The law amends the Internal Revenue Code to extend the individual federal income tax exclusion for medical care benefits under an employer-provided plan so that benefits provided to an employee’s child who has not turned 27 as of the end of the year are excludible, even if the child does not otherwise meet the Code’s definition of dependent. This provision was effective March 30, 2010.

Elimination of Preexisting Condition Exclusions for Children Under Age 19

A plan (whether insured or self-funded) may not impose any preexisting condition exclusion on enrollees who are under 19 years of age. (The law prohibits imposing preexisting condition exclusions altogether after 2013.) This change is effective for plan years beginning on or after September 23, 2010.

This prohibition applies to grandfathered plans as well as nongrandfathered plans.

Elimination of Lifetime and (after 2013) Annual Limits on Essential Benefits

A plan (whether insured or self-funded) may not establish lifetime limits on the dollar value of “essential health benefits” for any participant or beneficiary. Also, a plan’s annual limits on the dollar value of essential health benefits will be restricted (in accordance with regulations yet to be issued). (The law prohibits these annual limits altogether after 2013.)

“Essential health benefits” is broadly defined to include ambulatory patient services, emergency services, hospitalization, maternity and newborn care, mental health and substance use disorder services, including behavioral health treatment, prescription drugs, rehabilitative services and devices, laboratory services, preventive and wellness services and chronic disease management, and pediatric services, including oral and vision care. Regulations will further define essential health benefits.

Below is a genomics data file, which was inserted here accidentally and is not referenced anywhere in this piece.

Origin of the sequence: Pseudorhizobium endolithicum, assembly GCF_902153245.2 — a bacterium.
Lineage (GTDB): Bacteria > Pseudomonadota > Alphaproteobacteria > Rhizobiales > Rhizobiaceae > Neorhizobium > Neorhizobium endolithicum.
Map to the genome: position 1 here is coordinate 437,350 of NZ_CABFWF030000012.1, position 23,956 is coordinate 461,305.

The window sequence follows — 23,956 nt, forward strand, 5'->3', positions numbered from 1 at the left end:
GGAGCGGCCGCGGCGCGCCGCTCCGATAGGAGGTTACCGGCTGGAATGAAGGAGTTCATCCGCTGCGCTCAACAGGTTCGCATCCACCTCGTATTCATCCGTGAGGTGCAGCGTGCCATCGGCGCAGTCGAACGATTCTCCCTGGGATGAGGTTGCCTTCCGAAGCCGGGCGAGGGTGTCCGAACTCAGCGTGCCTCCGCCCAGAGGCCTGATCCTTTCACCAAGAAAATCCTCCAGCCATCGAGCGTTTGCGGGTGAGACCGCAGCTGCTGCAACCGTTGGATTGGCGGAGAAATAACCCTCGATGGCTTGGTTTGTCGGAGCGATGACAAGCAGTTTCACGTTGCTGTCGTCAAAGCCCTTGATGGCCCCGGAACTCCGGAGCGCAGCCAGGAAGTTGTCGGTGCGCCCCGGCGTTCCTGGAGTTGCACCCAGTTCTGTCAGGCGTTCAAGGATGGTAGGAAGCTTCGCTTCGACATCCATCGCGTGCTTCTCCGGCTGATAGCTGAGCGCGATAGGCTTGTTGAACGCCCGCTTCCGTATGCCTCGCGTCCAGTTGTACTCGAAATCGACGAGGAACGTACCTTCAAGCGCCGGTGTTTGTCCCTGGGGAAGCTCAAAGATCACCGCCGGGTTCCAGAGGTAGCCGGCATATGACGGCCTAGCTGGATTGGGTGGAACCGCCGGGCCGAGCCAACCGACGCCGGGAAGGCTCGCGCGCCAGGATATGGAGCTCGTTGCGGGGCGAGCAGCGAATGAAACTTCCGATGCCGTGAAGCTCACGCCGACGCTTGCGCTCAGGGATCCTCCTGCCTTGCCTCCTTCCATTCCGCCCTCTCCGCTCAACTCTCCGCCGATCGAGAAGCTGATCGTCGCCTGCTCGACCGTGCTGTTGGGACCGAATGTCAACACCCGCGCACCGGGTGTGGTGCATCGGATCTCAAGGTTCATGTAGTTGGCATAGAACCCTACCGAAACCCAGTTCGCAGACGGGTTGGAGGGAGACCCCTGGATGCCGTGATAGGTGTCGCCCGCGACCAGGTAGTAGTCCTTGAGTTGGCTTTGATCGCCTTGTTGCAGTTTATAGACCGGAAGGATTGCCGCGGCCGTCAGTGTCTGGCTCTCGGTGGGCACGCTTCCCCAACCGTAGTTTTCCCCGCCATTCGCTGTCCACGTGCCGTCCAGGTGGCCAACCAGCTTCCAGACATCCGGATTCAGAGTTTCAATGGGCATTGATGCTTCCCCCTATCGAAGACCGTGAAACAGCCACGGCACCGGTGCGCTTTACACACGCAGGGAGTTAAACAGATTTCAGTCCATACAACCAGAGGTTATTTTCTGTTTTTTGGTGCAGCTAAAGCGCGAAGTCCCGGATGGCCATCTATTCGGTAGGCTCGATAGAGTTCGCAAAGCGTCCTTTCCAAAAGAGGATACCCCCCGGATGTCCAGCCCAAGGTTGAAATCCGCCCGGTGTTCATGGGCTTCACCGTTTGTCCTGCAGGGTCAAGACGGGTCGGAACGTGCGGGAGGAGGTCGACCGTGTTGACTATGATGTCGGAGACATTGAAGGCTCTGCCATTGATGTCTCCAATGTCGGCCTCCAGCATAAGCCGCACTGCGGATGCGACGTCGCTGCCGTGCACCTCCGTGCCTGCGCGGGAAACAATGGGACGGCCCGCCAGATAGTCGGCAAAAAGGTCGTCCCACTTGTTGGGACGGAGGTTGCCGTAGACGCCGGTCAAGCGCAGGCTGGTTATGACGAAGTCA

The elimination of Lifetime Limits is effective for plan years beginning on or after September 23, 2010. The elimination of Annual Limits is effective for plan years beginning on or after January 1, 2014.

This prohibition applies to grandfathered plans as well as nongrandfathered plans.

Elimination of Over-the-Counter Drug Reimbursement

Over-the-counter medications (except for insulin) are no longer eligible for reimbursement under health savings accounts, Archer MSAs, or health flexible spending accounts.

This provision is effective for tax years beginning on or after January 1, 2011. This means that flexible spending account plans with grace periods that extend into 2011 will not be allowed to reimburse over-the-counter medications in 2011. Any over-the-counter medicine purchased on or after January 1, 2011 and submitted for reimbursement during the two-and-a-half-month grace period will require a prescription.